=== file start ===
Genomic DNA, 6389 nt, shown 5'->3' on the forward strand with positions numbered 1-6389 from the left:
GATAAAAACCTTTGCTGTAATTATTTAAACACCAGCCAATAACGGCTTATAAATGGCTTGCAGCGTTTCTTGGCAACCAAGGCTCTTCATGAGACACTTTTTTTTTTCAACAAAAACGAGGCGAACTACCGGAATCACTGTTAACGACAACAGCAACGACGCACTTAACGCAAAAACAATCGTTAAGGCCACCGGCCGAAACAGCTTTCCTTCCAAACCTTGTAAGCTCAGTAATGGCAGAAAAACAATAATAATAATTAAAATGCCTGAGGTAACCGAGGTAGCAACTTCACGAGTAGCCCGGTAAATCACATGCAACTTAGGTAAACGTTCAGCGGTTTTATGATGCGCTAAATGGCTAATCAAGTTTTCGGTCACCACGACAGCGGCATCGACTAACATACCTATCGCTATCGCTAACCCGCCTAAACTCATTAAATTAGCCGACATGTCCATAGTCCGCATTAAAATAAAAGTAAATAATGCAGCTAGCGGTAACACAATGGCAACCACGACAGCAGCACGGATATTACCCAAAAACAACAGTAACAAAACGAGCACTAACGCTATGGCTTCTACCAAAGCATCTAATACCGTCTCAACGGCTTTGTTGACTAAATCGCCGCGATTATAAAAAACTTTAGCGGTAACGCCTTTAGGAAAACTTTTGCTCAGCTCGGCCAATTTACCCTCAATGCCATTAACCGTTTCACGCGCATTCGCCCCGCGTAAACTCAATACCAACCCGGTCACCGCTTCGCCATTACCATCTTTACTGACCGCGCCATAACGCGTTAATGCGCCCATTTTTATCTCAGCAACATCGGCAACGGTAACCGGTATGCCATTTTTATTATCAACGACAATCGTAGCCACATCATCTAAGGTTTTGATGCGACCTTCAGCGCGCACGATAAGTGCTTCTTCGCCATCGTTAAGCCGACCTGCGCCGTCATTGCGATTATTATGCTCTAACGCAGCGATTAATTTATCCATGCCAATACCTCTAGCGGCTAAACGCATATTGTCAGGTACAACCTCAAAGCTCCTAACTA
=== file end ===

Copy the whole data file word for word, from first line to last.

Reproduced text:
Genomic DNA, 6389 nt, shown 5'->3' on the forward strand with positions numbered 1-6389 from the left:
GATAAAAACCTTTGCTGTAATTATTTAAACACCAGCCAATAACGGCTTATAAATGGCTTGCAGCGTTTCTTGGCAACCAAGGCTCTTCATGAGACACTTTTTTTTTTCAACAAAAACGAGGCGAACTACCGGAATCACTGTTAACGACAACAGCAACGACGCACTTAACGCAAAAACAATCGTTAAGGCCACCGGCCGAAACAGCTTTCCTTCCAAACCTTGTAAGCTCAGTAATGGCAGAAAAACAATAATAATAATTAAAATGCCTGAGGTAACCGAGGTAGCAACTTCACGAGTAGCCCGGTAAATCACATGCAACTTAGGTAAACGTTCAGCGGTTTTATGATGCGCTAAATGGCTAATCAAGTTTTCGGTCACCACGACAGCGGCATCGACTAACATACCTATCGCTATCGCTAACCCGCCTAAACTCATTAAATTAGCCGACATGTCCATAGTCCGCATTAAAATAAAAGTAAATAATGCAGCTAGCGGTAACACAATGGCAACCACGACAGCAGCACGGATATTACCCAAAAACAACAGTAACAAAACGAGCACTAACGCTATGGCTTCTACCAAAGCATCTAATACCGTCTCAACGGCTTTGTTGACTAAATCGCCGCGATTATAAAAAACTTTAGCGGTAACGCCTTTAGGAAAACTTTTGCTCAGCTCGGCCAATTTACCCTCAATGCCATTAACCGTTTCACGCGCATTCGCCCCGCGTAAACTCAATACCAACCCGGTCACCGCTTCGCCATTACCATCTTTACTGACCGCGCCATAACGCGTTAATGCGCCCATTTTTATCTCAGCAACATCGGCAACGGTAACCGGTATGCCATTTTTATTATCAACGACAATCGTAGCCACATCATCTAAGGTTTTGATGCGACCTTCAGCGCGCACGATAAGTGCTTCTTCGCCATCGTTAAGCCGACCTGCGCCGTCATTGCGATTATTATGCTCTAACGCAGCGATTAATTTATCCATGCCAATACCTCTAGCGGCTAAACGCATATTGTCAGGTACAACCTCAAAGCTCCTAACTA